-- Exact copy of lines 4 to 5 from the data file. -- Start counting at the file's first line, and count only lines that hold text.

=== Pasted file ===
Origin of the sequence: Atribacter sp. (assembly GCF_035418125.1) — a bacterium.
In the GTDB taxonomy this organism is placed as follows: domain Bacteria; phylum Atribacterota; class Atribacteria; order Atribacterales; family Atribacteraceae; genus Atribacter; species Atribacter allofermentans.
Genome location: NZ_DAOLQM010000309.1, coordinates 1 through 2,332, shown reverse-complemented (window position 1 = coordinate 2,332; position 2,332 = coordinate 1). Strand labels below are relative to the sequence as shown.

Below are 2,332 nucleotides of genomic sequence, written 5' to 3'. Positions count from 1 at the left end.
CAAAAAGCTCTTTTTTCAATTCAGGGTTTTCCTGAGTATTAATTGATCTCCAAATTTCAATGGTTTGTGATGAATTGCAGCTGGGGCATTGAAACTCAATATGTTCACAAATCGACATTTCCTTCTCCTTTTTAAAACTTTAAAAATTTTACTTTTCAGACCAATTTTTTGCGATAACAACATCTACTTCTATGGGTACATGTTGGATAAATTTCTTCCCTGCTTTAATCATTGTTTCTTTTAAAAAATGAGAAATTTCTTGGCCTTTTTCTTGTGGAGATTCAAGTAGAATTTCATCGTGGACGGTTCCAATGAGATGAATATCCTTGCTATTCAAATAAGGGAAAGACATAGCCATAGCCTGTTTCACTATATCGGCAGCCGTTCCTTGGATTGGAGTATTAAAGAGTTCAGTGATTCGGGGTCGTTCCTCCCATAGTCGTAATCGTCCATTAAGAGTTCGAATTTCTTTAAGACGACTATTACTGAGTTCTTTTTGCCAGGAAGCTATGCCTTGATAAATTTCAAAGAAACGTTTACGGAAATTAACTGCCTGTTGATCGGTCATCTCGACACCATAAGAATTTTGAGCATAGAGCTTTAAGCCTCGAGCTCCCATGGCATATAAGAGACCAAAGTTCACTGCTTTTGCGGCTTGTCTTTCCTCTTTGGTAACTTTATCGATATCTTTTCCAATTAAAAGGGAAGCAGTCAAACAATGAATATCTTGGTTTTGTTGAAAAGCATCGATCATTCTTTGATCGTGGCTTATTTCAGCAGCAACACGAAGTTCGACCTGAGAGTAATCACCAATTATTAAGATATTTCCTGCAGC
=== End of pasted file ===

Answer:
Below are 2,332 nucleotides of genomic sequence, written 5' to 3'. Positions count from 1 at the left end.
CAAAAAGCTCTTTTTTCAATTCAGGGTTTTCCTGAGTATTAATTGATCTCCAAATTTCAATGGTTTGTGATGAATTGCAGCTGGGGCATTGAAACTCAATATGTTCACAAATCGACATTTCCTTCTCCTTTTTAAAACTTTAAAAATTTTACTTTTCAGACCAATTTTTTGCGATAACAACATCTACTTCTATGGGTACATGTTGGATAAATTTCTTCCCTGCTTTAATCATTGTTTCTTTTAAAAAATGAGAAATTTCTTGGCCTTTTTCTTGTGGAGATTCAAGTAGAATTTCATCGTGGACGGTTCCAATGAGATGAATATCCTTGCTATTCAAATAAGGGAAAGACATAGCCATAGCCTGTTTCACTATATCGGCAGCCGTTCCTTGGATTGGAGTATTAAAGAGTTCAGTGATTCGGGGTCGTTCCTCCCATAGTCGTAATCGTCCATTAAGAGTTCGAATTTCTTTAAGACGACTATTACTGAGTTCTTTTTGCCAGGAAGCTATGCCTTGATAAATTTCAAAGAAACGTTTACGGAAATTAACTGCCTGTTGATCGGTCATCTCGACACCATAAGAATTTTGAGCATAGAGCTTTAAGCCTCGAGCTCCCATGGCATATAAGAGACCAAAGTTCACTGCTTTTGCGGCTTGTCTTTCCTCTTTGGTAACTTTATCGATATCTTTTCCAATTAAAAGGGAAGCAGTCAAACAATGAATATCTTGGTTTTGTTGAAAAGCATCGATCATTCTTTGATCGTGGCTTATTTCAGCAGCAACACGAAGTTCGACCTGAGAGTAATCACCAATTATTAAGATATTTCCTGCAGC